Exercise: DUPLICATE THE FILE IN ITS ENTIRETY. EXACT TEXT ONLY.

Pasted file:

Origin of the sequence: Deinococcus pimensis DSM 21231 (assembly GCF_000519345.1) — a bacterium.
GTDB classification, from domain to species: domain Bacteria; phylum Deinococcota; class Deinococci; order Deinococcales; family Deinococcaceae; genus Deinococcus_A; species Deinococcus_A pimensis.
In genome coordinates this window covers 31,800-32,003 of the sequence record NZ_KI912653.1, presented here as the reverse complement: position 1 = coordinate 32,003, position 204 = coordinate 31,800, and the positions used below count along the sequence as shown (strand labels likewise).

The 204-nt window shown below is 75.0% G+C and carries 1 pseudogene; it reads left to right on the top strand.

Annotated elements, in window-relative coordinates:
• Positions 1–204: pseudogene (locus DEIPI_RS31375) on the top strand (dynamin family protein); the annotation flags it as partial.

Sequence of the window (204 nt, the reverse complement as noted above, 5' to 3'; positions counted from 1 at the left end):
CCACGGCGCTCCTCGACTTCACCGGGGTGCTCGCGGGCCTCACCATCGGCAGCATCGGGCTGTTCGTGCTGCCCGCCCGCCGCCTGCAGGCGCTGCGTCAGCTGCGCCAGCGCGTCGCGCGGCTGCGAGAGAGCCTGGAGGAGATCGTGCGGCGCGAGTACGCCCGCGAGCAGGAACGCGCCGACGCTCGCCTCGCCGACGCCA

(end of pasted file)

Origin of the sequence: Deinococcus pimensis DSM 21231 (assembly GCF_000519345.1) — a bacterium.
GTDB classification, from domain to species: domain Bacteria; phylum Deinococcota; class Deinococci; order Deinococcales; family Deinococcaceae; genus Deinococcus_A; species Deinococcus_A pimensis.
In genome coordinates this window covers 31,800-32,003 of the sequence record NZ_KI912653.1, presented here as the reverse complement: position 1 = coordinate 32,003, position 204 = coordinate 31,800, and the positions used below count along the sequence as shown (strand labels likewise).

The 204-nt window shown below is 75.0% G+C and carries 1 pseudogene; it reads left to right on the top strand.

Annotated elements, in window-relative coordinates:
• Positions 1–204: pseudogene (locus DEIPI_RS31375) on the top strand (dynamin family protein); the annotation flags it as partial.

Sequence of the window (204 nt, the reverse complement as noted above, 5' to 3'; positions counted from 1 at the left end):
CCACGGCGCTCCTCGACTTCACCGGGGTGCTCGCGGGCCTCACCATCGGCAGCATCGGGCTGTTCGTGCTGCCCGCCCGCCGCCTGCAGGCGCTGCGTCAGCTGCGCCAGCGCGTCGCGCGGCTGCGAGAGAGCCTGGAGGAGATCGTGCGGCGCGAGTACGCCCGCGAGCAGGAACGCGCCGACGCTCGCCTCGCCGACGCCA